Sure, we see images of movie stars who bounce back from having babies more toned and fit than they were before pregnancy, but the reality for most women is much less seamless. Having a baby affects you inside and out: You stretch and move differently, and your anatomy changes — permanently — from that growing being inside your body. That pair of skinny jeans, your high school dress and your once stretch-mark-free body often become just a distant memory. This change can make women feel imperfect or less attractive than they remember themselves to be.
When I walked into the room for my first “official yoga class” (read: not with a DVD at home, which had been my practice for years) I felt weak. I was mom to a two-year-old and a four-year-old and I was out of shape. My stomach was flabby from cesarean sections, my leg muscles shaky and my self-image less than ideal. Feeling neither powerful nor like a rock star, I just hoped that yoga would help me get back the body I once had.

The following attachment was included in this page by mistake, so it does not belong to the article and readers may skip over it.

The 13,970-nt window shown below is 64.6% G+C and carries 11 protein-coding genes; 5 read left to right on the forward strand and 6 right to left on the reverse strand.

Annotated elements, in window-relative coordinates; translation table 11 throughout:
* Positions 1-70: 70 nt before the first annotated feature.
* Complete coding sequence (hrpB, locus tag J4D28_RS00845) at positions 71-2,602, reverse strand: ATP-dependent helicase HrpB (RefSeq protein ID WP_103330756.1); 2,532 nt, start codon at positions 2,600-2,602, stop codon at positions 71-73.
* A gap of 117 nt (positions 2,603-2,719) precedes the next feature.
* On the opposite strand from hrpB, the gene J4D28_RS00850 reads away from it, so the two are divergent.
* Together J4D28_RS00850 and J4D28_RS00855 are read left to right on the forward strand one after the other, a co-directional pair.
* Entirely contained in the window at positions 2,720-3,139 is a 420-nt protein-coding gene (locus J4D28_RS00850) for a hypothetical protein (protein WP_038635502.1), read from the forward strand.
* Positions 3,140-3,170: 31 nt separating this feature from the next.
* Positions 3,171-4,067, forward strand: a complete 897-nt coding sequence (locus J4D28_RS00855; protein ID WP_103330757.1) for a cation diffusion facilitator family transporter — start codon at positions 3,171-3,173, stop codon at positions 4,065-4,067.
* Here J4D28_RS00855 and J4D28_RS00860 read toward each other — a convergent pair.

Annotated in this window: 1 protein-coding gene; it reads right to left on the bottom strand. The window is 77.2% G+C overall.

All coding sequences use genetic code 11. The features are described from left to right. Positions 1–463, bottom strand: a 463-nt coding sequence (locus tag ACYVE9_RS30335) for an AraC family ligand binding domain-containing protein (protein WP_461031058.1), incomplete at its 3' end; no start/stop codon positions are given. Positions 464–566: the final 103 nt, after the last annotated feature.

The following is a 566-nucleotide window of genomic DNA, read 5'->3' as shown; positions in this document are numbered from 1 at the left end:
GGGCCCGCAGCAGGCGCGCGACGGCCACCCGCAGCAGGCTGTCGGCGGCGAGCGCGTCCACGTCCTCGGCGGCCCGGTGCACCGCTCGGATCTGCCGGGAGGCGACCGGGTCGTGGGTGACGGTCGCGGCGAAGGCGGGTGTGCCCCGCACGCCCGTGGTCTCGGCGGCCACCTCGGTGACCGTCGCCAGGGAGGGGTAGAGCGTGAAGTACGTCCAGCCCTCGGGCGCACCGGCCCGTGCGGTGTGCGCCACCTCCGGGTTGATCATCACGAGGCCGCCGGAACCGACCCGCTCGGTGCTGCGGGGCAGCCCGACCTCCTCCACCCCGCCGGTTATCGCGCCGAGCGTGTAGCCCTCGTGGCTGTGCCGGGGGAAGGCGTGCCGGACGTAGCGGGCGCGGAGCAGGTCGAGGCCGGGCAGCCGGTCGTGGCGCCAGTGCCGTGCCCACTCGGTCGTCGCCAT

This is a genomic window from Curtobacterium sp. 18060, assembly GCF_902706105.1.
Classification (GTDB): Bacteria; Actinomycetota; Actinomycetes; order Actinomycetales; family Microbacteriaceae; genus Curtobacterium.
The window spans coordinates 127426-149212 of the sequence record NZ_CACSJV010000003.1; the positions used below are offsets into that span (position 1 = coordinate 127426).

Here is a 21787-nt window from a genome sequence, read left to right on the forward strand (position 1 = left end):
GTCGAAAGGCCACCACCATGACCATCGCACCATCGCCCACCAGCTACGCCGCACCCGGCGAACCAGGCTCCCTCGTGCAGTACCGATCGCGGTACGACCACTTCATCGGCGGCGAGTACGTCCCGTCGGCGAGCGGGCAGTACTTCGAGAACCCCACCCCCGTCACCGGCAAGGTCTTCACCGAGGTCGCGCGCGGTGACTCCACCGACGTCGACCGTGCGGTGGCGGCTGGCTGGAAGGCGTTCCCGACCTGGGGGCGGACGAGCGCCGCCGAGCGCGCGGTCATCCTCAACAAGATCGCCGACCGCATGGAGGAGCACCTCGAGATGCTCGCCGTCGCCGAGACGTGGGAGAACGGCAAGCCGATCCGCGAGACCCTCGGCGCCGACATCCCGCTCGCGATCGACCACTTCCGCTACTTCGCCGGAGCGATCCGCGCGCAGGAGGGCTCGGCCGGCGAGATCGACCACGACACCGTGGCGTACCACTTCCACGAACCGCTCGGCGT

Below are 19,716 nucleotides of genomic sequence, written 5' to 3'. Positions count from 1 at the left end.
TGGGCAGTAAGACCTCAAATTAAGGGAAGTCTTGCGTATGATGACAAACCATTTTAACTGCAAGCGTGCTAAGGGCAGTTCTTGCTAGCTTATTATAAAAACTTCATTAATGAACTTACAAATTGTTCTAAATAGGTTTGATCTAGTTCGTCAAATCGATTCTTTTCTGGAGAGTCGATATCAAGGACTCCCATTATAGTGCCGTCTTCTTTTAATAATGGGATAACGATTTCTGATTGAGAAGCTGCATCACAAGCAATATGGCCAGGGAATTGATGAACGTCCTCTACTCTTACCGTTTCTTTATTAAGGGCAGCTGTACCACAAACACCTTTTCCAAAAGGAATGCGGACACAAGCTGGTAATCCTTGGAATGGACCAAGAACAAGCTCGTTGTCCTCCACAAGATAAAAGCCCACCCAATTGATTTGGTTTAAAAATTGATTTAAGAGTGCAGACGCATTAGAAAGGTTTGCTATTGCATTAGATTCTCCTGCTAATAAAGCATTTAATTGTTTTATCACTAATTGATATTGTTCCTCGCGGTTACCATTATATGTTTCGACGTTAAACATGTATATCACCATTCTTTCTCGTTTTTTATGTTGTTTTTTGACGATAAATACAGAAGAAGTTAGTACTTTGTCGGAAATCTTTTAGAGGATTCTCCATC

It wasn’t until the day that I held Plank Pose in yoga class that I finally got it: I still had an amazing body.
My son is a dreamer. An absent-minded sort of kid who responds to every question with silence. Who’s always looking intently off in the distance or up at the ceiling. Then, when the question is repeated, he’ll look as if he’s just noticed you’re there and say, “Wha?”